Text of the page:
Why Do Textbooks Depict Girls As Homemakers, Wives, And Mothers?

Canadian High CommissionEditor’s Note: This post is a part of #EveryGirlInSchool, a campaign by the High Commission of Canada, Nutrition International and Youth Ki Awaaz to advocate for equal opportunities for girls in India. Join the conversation by publishing a story here.

By Athira Mohan of Teach For India

Who is your sister? I am she.

Who is your mother? I am she.

Day dawns the same for you and me.

Equality and gender discrimination is one of the most widely discussed topics in our country. In the educational sector when we talk about equality, it’s not just about the equal number of boys and girls in the classroom but also about the equal opportunities and avenues available for both, resulting in equal participation and achievements. Which means the society should stop negative gender stereotyping in any form; and all types of sports, vocational courses and subjects should be promoted for both girls and boys. Sadly, this is not the situation in our country. In our country, the literacy rate for women is lesser when compared with that of men while only 55% of girls between the ages of 11-14 are attending school.

So what are the barriers to access education for girls in India?

For years together, society has defined roles for women and girls. There is a persisting barrier to girls. There is a need for equality and empowerment and the need to re-define and in some cases de-stigmatize men’s role. The assumption and common practice that girls and women look after the home and the family are responsible for getting girls married early in life. Further, early childbirth is a stubborn and very real stereotype that not only discriminates against women and girls but limits men’s participation and connection with society and reduces the enrollment of girls in school.

Poverty and negative parental attitudes towards educating daughters and choosing son’s education over that of a daughter’s is also a major barrier to girl’s education. In India, women’s education is also linked with employment, which means children are educated because they are to get some employment. Those people who are not in favour of sending their daughters for employment do not feel the necessity to educate them.

Many times, overcrowded classrooms and lack of resources such as separate toilets, washing areas as well as sanitary products can discourage girls who are menstruating from attending schools. With many girls being too poor to buy the sort of basic products many teens take for granted, they rely on donations, torn strips of cloth and prefer to miss school.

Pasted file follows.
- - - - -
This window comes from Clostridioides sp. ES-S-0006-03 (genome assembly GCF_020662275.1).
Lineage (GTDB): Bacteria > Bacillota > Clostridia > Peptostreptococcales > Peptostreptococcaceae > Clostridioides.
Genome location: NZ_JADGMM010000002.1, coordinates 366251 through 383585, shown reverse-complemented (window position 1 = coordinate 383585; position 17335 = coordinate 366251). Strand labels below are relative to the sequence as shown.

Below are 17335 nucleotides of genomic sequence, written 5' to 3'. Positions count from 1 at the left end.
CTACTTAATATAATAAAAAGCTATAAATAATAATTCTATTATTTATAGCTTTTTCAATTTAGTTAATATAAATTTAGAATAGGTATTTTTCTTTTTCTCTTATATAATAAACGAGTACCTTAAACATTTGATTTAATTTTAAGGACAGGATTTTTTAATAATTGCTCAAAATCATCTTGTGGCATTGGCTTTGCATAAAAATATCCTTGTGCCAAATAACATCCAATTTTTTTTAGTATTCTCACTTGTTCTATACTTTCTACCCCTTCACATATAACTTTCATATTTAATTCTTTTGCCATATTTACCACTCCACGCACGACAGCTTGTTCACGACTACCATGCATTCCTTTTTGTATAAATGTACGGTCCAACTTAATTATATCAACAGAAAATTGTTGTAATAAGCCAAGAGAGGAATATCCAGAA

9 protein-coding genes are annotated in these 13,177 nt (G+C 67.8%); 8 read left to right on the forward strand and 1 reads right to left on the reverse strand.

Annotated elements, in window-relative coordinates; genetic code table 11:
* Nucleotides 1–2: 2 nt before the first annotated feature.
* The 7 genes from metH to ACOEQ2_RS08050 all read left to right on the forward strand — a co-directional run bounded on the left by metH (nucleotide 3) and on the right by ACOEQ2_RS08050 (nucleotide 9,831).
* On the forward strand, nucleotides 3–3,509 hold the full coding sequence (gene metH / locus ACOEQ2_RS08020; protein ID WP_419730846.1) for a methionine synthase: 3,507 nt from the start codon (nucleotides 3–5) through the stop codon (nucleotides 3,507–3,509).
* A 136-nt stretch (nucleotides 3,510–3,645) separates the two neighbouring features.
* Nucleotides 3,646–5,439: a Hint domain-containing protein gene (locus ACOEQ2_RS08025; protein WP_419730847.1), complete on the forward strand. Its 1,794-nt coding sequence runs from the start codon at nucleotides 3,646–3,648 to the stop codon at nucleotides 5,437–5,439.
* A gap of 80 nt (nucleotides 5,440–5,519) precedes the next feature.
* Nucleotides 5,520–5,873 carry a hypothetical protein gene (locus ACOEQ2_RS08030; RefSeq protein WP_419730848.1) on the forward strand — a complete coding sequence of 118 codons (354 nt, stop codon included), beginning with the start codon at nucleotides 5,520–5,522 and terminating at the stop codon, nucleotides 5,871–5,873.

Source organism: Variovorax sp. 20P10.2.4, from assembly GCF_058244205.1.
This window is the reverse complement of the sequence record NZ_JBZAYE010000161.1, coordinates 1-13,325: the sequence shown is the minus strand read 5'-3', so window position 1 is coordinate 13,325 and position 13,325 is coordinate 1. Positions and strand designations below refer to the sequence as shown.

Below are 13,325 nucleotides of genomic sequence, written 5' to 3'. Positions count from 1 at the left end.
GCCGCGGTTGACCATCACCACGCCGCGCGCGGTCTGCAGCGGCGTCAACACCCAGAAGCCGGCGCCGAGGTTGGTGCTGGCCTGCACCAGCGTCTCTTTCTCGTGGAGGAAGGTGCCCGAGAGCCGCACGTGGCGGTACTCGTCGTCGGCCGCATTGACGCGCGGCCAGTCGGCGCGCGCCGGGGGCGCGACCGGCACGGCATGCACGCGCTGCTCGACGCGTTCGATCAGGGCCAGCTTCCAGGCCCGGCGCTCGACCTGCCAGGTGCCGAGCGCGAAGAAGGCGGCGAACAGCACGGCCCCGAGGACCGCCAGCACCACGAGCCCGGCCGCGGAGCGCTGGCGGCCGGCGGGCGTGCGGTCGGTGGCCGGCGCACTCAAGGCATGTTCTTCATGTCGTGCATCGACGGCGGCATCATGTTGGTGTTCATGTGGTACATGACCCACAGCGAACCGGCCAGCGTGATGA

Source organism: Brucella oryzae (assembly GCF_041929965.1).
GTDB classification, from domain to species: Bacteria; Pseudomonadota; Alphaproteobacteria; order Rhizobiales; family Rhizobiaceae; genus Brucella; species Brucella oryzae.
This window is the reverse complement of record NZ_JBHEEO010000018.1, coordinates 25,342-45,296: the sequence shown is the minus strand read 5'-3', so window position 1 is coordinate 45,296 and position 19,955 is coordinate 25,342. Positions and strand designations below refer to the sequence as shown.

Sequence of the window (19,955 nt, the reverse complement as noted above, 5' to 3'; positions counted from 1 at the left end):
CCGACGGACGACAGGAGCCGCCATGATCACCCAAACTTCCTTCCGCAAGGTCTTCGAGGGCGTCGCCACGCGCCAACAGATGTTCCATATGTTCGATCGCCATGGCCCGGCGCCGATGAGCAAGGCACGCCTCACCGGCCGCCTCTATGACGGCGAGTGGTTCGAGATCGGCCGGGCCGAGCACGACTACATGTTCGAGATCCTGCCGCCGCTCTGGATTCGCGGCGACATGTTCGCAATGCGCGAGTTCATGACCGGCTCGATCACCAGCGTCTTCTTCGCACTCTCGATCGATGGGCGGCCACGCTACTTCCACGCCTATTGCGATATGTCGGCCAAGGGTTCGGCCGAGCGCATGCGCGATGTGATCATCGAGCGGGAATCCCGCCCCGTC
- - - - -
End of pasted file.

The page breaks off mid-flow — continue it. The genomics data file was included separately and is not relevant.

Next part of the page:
We all will benefit from living in a more evolved world where policies that are not based on gender. We all benefit from living in more compassionate times when both the genders are considered equal and given equal opportunities. Some ways to work around these barriers could be having adequate machinery to look after the various programmes in this field, which requires concentrated attention, special care and individual guidance. The number of lady officers should be increased to speed up the process and they should be provided with efficient facilities to maintain regular contact within their field of work.

The problems of women enrollment are also very closely connected to the problem of education of adult women. In fact, the success of women’s education depends very largely on the implementation of women’s education programmes for adults. Ignoring women and a general lack of communication create mental barriers and shut out a large percentage of adult women from the outside world. Special incentives sponsored by the government of India should be provided to girls to ensure that the enrollment numbers do not fall.

Although equality of sexes has been guaranteed in the laws of the land, there has been gender bias in the curricula provisions. Topics in the textbooks depict girls as homemakers, wives and mothers. Girls are shown as passive, timid, and dependent, whereas boys as courageous and high achievers. This bias should be removed from the curriculum to ensure we are not teaching any wrong mindsets to our children in schools.

As a country, we should strive for the best. India should support, develop, finance and implement gender-responsive education sector plans. As Napoleon rightly said, “Nation’s progress is impossible without trained and educated mothers. If the women of my country are not educated, about half of the people would be ignorant!”

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